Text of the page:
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#17
(05-02-2016, 02:22 PM)hemolymph Wrote: Sigh.
I am a longtime former atheist. I grew up in a super liberal area, in a secular household.
By the Grace of God I wondered into an SSPX chapel one day a year ago and my life was completely turned upside down.

I have to ask:  how does one "wander into an SSPX chapel"? How'd that happen? (I'm so glad it did!)

To those saying that the N.O. Mass can be offered reverently: of course it can. But it's still horribly, wretchedly defective. Valid, of course, but defective. The TLM needs to be restored everywhere. Here's why:  http://www.fisheaters.com/TLMintroduction.html  (be sure, too, to read "Gutting the Gospels" in the links section of that page!).

Also:  Traditional Catholicism 101

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#18
I actually had an opposite experience this weekend... due to some family issues, we ended up going to the 5 p.m. mass at a local NO parish where we haven't been in a couple of years - the last time we went there for 5pm it was a "Life Teen" Mass ... nuf said... you can imagine my shock/awe when we walked in and the first hting my 15 year old said was Wow Mom.... INSENCE!!!  We found that they now had a proper altar, not a danish-modern dinner table and podium with the Tabernacle moved from an alcove to front and center, raised above the altar on another ornate pedestal.. candles on the altar and proper altar cloths, not somethign that looked like burlap... and most of all, it was actually QUIET when we walked in about 10 minutes before mass.  There is now a Legion of Mary and they had May crowning after Mass, complete with procession, rosary recitation and fellowship afterwards.  I can't begin to tell you how impressed I was with the turn around, and the reverence with which the Mass was celebrated...  I would suggest not judging all NO parishes the same... there may be some moving in the right direction!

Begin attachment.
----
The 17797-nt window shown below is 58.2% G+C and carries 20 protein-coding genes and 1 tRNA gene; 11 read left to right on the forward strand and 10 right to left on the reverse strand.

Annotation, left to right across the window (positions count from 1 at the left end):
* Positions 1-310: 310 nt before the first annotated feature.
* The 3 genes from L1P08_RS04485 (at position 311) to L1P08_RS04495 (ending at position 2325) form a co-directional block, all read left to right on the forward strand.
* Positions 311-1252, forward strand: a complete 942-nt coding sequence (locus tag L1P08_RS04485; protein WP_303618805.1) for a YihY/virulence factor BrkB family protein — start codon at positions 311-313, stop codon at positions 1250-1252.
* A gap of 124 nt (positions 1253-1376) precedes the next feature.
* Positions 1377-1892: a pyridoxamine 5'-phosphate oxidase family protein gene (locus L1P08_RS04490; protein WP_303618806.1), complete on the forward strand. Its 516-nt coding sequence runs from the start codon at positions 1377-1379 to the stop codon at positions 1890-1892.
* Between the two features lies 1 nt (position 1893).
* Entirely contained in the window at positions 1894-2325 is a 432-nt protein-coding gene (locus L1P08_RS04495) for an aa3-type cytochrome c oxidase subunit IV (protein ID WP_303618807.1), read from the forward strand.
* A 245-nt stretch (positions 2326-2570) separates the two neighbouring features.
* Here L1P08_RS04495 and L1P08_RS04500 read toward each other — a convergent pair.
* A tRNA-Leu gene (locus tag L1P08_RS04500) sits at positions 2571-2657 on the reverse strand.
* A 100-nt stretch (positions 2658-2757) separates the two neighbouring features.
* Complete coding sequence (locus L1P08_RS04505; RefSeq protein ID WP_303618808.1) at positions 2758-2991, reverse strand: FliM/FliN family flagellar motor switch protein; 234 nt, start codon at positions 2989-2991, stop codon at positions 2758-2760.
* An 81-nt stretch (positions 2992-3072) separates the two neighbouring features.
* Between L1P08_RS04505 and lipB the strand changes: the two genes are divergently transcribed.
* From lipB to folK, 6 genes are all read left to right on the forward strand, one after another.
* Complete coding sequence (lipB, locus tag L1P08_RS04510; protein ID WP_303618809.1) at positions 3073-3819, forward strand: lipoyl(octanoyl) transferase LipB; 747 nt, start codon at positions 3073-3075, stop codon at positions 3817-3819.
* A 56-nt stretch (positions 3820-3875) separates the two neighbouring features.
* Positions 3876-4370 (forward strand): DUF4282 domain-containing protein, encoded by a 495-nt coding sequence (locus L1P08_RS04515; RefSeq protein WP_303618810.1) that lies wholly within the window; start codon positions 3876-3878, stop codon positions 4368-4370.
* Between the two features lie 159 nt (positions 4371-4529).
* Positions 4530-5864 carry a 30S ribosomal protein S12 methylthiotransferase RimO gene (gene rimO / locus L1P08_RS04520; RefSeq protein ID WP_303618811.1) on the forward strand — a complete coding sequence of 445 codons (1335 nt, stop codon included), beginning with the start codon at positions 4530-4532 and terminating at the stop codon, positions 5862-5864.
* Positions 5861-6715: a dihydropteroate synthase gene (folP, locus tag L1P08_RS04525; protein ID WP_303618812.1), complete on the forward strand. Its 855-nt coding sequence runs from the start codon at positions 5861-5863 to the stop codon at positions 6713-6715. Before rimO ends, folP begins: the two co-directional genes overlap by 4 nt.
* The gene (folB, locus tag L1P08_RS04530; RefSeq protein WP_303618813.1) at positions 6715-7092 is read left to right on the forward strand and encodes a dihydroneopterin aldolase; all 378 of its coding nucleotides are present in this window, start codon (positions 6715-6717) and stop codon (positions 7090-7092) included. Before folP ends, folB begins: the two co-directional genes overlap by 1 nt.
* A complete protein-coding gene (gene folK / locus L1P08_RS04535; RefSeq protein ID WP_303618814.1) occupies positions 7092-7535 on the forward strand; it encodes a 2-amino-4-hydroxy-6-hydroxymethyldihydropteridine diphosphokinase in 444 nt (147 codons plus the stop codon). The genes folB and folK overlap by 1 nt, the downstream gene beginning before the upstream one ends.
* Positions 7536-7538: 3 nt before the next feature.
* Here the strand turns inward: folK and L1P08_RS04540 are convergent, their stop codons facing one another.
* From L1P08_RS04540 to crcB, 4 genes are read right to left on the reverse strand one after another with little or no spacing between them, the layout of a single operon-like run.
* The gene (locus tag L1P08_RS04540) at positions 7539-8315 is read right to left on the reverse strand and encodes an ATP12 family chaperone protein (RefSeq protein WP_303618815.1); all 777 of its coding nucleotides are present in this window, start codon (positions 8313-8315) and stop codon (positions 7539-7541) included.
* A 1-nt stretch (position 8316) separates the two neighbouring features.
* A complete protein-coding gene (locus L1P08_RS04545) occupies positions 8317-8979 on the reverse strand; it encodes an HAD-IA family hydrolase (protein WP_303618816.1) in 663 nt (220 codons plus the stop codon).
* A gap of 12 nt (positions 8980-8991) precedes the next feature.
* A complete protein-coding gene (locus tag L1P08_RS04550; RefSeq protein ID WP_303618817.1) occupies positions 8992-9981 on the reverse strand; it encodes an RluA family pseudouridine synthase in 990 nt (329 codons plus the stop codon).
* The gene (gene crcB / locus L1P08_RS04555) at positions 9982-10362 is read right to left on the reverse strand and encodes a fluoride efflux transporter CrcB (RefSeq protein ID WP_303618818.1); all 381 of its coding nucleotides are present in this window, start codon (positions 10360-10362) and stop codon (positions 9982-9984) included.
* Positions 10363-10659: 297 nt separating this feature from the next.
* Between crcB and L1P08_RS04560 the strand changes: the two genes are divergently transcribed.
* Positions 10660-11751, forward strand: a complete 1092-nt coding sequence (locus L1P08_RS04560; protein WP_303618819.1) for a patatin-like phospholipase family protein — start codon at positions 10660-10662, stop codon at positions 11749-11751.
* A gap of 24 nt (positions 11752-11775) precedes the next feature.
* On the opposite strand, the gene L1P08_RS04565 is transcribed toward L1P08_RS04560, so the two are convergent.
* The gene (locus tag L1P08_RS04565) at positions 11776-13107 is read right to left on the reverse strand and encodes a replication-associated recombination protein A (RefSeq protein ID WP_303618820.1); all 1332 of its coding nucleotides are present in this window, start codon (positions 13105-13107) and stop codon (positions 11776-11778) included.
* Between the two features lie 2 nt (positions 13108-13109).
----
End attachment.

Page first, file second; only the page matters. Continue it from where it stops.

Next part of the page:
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#19
I've been to only OF Masses since my reception of the Sacraments of initiation six years ago aside from three EF ones. I'm admittedly still confused. Why are there mini movies being played on projector screens? Why do we need so many EMHCs? Why can't we line up in front of the priest(s) and simply wait a bit longer for everyone to receive? Why don't more people want to kneel to receive Our Lord? Etc etc.
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#20
editing